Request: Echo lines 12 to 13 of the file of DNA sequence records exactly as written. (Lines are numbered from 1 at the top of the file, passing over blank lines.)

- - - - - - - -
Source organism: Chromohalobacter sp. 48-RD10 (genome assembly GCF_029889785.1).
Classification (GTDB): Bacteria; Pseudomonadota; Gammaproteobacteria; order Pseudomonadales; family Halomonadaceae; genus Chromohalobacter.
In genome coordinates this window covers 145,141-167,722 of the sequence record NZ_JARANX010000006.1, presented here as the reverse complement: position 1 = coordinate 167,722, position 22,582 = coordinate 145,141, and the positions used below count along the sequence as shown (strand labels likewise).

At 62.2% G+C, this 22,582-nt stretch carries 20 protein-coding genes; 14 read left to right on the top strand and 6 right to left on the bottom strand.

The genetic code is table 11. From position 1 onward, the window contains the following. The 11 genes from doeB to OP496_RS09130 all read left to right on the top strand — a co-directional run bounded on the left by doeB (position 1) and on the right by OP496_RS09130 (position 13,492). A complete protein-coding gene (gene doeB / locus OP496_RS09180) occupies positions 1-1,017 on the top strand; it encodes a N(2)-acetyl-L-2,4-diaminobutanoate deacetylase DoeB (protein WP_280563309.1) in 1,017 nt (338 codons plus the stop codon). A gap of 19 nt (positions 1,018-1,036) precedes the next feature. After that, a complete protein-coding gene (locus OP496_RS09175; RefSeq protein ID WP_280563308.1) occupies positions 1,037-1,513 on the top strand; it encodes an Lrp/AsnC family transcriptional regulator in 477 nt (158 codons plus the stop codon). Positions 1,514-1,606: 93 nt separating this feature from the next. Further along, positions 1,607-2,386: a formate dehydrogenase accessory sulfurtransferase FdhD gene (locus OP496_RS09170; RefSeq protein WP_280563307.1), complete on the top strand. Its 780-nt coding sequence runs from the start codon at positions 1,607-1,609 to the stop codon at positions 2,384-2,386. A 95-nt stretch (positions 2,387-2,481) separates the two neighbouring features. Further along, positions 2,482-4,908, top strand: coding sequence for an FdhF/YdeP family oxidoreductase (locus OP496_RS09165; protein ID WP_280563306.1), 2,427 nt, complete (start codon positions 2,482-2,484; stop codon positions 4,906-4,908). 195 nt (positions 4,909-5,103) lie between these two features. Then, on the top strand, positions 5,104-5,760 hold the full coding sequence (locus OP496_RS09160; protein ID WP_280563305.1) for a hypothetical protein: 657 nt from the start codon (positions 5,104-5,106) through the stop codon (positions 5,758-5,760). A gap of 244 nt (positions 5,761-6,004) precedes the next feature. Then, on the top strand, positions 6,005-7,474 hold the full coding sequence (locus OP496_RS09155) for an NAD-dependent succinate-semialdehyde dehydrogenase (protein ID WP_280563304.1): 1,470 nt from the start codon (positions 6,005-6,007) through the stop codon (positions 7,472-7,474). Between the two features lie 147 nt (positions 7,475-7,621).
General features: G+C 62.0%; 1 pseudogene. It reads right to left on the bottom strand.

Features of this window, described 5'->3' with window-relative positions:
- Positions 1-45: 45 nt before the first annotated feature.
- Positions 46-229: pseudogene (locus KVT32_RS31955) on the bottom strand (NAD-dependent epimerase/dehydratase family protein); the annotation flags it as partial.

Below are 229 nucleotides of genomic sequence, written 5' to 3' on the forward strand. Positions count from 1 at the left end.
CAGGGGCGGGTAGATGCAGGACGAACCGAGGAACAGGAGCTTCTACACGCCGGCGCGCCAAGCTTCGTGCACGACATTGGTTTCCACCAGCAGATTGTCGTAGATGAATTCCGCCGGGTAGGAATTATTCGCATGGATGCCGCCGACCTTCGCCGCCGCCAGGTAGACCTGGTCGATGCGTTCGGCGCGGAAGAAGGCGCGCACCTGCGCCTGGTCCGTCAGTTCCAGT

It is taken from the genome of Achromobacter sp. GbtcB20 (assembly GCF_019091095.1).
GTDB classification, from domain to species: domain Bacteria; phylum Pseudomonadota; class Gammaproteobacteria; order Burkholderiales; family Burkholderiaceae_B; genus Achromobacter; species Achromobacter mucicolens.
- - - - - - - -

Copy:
It is taken from the genome of Achromobacter sp. GbtcB20 (assembly GCF_019091095.1).
GTDB classification, from domain to species: domain Bacteria; phylum Pseudomonadota; class Gammaproteobacteria; order Burkholderiales; family Burkholderiaceae_B; genus Achromobacter; species Achromobacter mucicolens.